At the end of March I attended a funeral for a close family friend, who my parents had known for more than 50 years.
In ordinary times we would have gone to the church for a service packed with people, before coming together at the local golf club for the wake. However, due to the social distancing measures that had just come into place, a traditional send-off was out of the question, and only seven of us were able to attend the crematorium to say goodbye.
To say it was difficult for all involved would be an understatement, especially as we couldn’t give the hugs and other signs of affection that would usually provide so much comfort.
So now, just a few weeks later, my heart goes out to all the families who are facing the prospect of not being able to hold a funeral at all, as even stricter rules are (quite rightly) put into effect to curb large gatherings.
Although the UK Health Secretary, Matt Hancock, announced new coronavirus guidelines allowing family members to see dying relatives “wherever possible”, many local authorities have said we may need to use live-streamed video services to pay our last respects from afar, rather than coming together in a place of worship or a funeral home.
Cruse Bereavement Care Scotland, a charity that provides counselling and support to people dealing with grief, say they have been inundated with requests from mourners, who are really struggling with the prospect of not being able to attend funerals in person, and experts believe many people are experiencing a form of “double grief” – with no control over our final moments with someone, the pain of loss can be felt so much more deeply.
I know I would find it incredibly difficult to come to terms with a death in the family if we were unable to properly celebrate their life.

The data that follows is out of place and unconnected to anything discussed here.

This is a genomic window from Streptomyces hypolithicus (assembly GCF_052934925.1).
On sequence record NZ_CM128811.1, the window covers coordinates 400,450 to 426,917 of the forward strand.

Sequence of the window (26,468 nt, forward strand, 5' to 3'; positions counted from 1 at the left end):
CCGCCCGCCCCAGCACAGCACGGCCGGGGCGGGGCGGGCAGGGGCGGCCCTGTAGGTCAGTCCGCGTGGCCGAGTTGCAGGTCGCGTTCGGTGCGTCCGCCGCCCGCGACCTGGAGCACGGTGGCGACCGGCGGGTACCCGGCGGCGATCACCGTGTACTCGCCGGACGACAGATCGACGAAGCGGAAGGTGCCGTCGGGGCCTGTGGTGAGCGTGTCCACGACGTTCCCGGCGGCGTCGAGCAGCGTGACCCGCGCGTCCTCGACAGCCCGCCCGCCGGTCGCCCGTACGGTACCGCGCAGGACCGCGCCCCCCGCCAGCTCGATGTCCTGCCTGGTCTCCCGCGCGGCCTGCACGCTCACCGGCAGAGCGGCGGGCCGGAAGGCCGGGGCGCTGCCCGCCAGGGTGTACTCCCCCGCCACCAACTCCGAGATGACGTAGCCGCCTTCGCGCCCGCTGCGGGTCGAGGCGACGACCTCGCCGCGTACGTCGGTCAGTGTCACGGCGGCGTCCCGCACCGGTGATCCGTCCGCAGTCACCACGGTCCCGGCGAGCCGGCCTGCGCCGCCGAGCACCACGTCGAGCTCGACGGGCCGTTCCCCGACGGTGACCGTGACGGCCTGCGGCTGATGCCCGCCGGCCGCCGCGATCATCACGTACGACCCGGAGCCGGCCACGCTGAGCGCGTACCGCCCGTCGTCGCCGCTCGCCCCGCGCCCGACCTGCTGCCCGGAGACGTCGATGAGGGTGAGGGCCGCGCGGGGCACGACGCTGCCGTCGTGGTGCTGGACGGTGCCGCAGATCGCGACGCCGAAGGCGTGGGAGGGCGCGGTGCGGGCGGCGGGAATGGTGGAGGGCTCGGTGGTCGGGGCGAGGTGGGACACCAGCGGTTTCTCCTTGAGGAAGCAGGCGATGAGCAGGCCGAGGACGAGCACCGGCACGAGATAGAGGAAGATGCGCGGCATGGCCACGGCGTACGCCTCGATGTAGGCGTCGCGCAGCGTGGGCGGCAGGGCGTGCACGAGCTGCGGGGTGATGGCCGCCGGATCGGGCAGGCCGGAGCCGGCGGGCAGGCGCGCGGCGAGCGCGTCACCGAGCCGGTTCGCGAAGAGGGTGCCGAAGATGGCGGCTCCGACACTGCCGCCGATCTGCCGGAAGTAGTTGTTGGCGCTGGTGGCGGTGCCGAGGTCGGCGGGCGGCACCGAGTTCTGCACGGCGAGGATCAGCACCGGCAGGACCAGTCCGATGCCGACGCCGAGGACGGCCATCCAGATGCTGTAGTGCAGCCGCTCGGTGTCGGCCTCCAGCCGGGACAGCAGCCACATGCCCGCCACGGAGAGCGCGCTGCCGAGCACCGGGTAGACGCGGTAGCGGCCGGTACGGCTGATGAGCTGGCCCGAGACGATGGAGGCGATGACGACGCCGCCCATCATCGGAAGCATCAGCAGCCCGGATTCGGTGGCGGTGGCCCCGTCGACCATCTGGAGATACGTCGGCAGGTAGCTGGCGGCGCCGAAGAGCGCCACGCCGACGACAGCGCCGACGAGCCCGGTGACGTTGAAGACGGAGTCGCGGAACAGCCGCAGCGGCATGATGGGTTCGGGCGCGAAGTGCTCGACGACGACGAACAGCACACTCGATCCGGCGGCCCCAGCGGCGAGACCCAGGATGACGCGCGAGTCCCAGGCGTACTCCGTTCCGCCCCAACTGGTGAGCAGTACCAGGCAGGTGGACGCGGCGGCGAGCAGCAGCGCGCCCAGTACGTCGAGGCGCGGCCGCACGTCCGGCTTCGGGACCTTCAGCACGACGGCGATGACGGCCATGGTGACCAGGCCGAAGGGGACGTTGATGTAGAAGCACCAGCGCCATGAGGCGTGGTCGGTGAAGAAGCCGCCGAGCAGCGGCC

But, as this crisis has proven so many times already, our communities are finding new ways to support one another and adapt to the changing circumstances as best we can.
Earlier this week the country’s leading funeral directors made a call for the public to revive the old tradition of stopping and bowing as hearses go past on the street, and I think that’s such a lovely, simple way to express our shared sorrow.
In years gone by, most people would take a moment to acknowledge a passing funeral car, either taking off their hat or simply pausing for a moment of reflection, but it’s not something you see as regularly now.
In these trying times, simple gestures can make a world of difference, so I’ll definitely take a minute or two of silence next time I see a procession.
As the weeks go by and we continue to struggle through lockdown, it’s the stories of the many wonderful ways we are adapting and coming together as a community that make me believe we will be a more caring, appreciative, respectful society in the future.